Writing from the Core
The first day at workshop, John said something unusual.
Our instructor asked us why we’d chosen to enroll ourselves in such an endeavor. What we hoped for?
John told us he was dying of a rare form of cancer.
At that time, he was still feeling good. He said he was here to finish up something before he passed. He’d written several love letters to his wife. He wanted our help to get them “right.”
This was a three part writing workshop that I attended for those in transition with change, divorce, loss, grief and growth. This was about three years ago. I wanted to explore my life story: all the tales, myths and metaphors so I could better compose what I saw when I looked back, and so I could redeem my story up ’til that day, and so I could look in the mirror and re-imagine the future.
In order to do this work, we gathered from poetry, stories, free writing, silence, discussion, participatory exercises to stimulate reflection, self understanding and our own depth of healing and hope.
Powerful stuff. Important, worthwhile work.
That’s when it dawned on me that writing isn’t exactly about writing. It’s about remarkable communication. It’s about accomplishing something with language that is important in our precious lives. Writing is a means towards something bigger no matter how poorly we feel. That writing workshop was a place where we gave one another our fullest attention. The act of doing so is one way to advance dreams.
I have always said that writing is life work not desk work. This means that writing from our core and listening from our core is an act of optimism, it’s a way for us to clarify what we need to do. Then use writing to move in that direction.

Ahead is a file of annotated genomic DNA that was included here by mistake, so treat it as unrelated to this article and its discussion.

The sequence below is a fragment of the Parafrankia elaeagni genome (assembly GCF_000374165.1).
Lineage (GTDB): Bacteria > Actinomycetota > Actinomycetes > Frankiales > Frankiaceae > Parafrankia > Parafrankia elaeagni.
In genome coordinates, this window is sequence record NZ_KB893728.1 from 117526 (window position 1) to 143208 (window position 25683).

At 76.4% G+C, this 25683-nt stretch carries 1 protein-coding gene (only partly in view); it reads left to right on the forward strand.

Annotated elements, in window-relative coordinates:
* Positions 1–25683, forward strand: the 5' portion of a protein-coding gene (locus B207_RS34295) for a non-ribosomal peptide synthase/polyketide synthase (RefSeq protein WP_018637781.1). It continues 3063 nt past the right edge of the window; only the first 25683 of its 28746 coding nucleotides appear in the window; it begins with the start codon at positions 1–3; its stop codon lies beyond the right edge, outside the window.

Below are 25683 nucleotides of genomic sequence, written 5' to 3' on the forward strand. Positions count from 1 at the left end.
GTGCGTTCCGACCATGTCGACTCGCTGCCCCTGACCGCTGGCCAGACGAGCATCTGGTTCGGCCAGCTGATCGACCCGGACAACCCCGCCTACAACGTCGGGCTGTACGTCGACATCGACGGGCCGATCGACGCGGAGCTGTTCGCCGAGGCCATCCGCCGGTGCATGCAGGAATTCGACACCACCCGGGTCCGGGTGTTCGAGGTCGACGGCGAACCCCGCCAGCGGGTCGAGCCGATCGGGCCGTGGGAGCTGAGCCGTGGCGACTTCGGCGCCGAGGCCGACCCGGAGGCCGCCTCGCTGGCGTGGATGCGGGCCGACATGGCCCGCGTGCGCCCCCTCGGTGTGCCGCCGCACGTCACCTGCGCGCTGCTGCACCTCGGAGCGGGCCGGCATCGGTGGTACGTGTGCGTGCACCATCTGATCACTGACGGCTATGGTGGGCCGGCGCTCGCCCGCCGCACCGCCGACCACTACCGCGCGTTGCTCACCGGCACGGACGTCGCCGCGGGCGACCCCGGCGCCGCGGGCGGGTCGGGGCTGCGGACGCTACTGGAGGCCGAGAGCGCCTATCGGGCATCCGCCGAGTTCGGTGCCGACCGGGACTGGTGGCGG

No “writers workshop” required. Most people will never go to a writers workshop, but we all have a life to live. We all collect the small bits of life, add thoughts and responses then declare it precious. We all do even if we don’t realize we are. We do. We are meaning makers.
Life work is about finding the reason a particular encounter stayed with us. It’s narrowing our way deeper until we understand what happened there. Because it’s not random that you forget so many things throughout a day but specifically remember others. There is something in that which reveals who you are and what you are here to do.
That’s what I believe. That’s why I have a healthy practice of writing from my core almost every day.
If you’re the type of person that doesn’t necessarily like lots of white space and no directions, here is a short step by step start to find your first ink mark on the blank page.
1. Make a list of all your encounters from the day. Include the encounters you’ve had with your self. For whatever the reason, write it down fast. Keep sentences short.
2. Put a star by the item on your list that summons to mind a story, a conversation, anything memorable.
4. Write “the story of your thinking” of this encounter. You may begin by describing your understanding of why this encounter stayed in your mind. It might be something in particular that someone told you. It could be a description of an interaction you had.
One way to think of this: You’re home at dinner time gathering with friends, family and/or loved ones and find yourself telling about your engagement with this encounter. Something worth telling happened. What is it? What did it reveal that you know to be true?
I believe the world needs what only your stories, your poems, your voice and your vision can provide? I am amazed at the influence personal stories of others help me understand and experience human connections. I can’t get enough because I don’t think the whole story will ever get told without your voice.
Lastly, if you hear a voice telling you that you aren’t a writer… Please!
Understand that you have what you need. We all do. Whatever your experience – if you’ve written a note, a letter, a postcard, a Facebook status update – you can share your story.
Or like John, you can work with others to get the communication “right” and have something to pass on.
I want to be the strongest version of myself so I have a checklist every day that includes physical, mental, emotional and spiritual health. I know that if I just mark the boxes off this checklist, I’ll be okay
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